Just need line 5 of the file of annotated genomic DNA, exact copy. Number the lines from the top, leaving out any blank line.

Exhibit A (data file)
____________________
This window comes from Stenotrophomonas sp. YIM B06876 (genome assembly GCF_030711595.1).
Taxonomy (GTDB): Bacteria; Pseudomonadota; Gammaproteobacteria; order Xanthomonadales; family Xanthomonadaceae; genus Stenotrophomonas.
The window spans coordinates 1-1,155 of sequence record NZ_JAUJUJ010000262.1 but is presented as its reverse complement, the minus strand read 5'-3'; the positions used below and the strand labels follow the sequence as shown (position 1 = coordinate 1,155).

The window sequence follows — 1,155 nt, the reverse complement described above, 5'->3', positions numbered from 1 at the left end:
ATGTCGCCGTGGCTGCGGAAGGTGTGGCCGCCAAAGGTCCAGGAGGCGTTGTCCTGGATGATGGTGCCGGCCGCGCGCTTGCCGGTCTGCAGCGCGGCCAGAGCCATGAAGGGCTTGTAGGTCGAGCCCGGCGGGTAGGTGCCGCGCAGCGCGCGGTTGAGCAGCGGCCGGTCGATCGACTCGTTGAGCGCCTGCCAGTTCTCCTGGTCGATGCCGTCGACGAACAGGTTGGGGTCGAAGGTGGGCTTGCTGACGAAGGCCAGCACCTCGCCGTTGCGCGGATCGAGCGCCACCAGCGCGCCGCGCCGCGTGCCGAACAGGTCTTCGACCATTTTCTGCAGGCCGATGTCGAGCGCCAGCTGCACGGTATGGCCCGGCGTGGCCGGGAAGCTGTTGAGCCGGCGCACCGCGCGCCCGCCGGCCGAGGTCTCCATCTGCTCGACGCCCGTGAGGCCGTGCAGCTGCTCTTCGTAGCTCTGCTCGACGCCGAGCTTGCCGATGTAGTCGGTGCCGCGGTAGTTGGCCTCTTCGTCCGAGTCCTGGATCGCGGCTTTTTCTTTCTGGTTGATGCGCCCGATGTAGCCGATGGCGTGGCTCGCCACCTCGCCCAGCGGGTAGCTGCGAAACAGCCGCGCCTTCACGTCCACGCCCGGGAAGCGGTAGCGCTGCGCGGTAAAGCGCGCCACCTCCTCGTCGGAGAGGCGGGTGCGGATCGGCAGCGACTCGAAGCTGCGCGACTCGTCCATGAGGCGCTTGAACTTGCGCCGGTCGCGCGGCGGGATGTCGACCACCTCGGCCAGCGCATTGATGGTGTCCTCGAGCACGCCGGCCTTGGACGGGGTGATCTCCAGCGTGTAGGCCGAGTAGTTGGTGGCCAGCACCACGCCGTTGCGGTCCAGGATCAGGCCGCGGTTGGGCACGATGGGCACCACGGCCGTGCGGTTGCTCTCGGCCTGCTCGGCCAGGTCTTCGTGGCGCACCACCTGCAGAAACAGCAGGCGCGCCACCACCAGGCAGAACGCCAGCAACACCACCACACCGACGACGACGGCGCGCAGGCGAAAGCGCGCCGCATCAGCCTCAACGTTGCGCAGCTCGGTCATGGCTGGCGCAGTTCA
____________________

ATGTCGCCGTGGCTGCGGAAGGTGTGGCCGCCAAAGGTCCAGGAGGCGTTGTCCTGGATGATGGTGCCGGCCGCGCGCTTGCCGGTCTGCAGCGCGGCCAGAGCCATGAAGGGCTTGTAGGTCGAGCCCGGCGGGTAGGTGCCGCGCAGCGCGCGGTTGAGCAGCGGCCGGTCGATCGACTCGTTGAGCGCCTGCCAGTTCTCCTGGTCGATGCCGTCGACGAACAGGTTGGGGTCGAAGGTGGGCTTGCTGACGAAGGCCAGCACCTCGCCGTTGCGCGGATCGAGCGCCACCAGCGCGCCGCGCCGCGTGCCGAACAGGTCTTCGACCATTTTCTGCAGGCCGATGTCGAGCGCCAGCTGCACGGTATGGCCCGGCGTGGCCGGGAAGCTGTTGAGCCGGCGCACCGCGCGCCCGCCGGCCGAGGTCTCCATCTGCTCGACGCCCGTGAGGCCGTGCAGCTGCTCTTCGTAGCTCTGCTCGACGCCGAGCTTGCCGATGTAGTCGGTGCCGCGGTAGTTGGCCTCTTCGTCCGAGTCCTGGATCGCGGCTTTTTCTTTCTGGTTGATGCGCCCGATGTAGCCGATGGCGTGGCTCGCCACCTCGCCCAGCGGGTAGCTGCGAAACAGCCGCGCCTTCACGTCCACGCCCGGGAAGCGGTAGCGCTGCGCGGTAAAGCGCGCCACCTCCTCGTCGGAGAGGCGGGTGCGGATCGGCAGCGACTCGAAGCTGCGCGACTCGTCCATGAGGCGCTTGAACTTGCGCCGGTCGCGCGGCGGGATGTCGACCACCTCGGCCAGCGCATTGATGGTGTCCTCGAGCACGCCGGCCTTGGACGGGGTGATCTCCAGCGTGTAGGCCGAGTAGTTGGTGGCCAGCACCACGCCGTTGCGGTCCAGGATCAGGCCGCGGTTGGGCACGATGGGCACCACGGCCGTGCGGTTGCTCTCGGCCTGCTCGGCCAGGTCTTCGTGGCGCACCACCTGCAGAAACAGCAGGCGCGCCACCACCAGGCAGAACGCCAGCAACACCACCACACCGACGACGACGGCGCGCAGGCGAAAGCGCGCCGCATCAGCCTCAACGTTGCGCAGCTCGGTCATGGCTGGCGCAGTTCA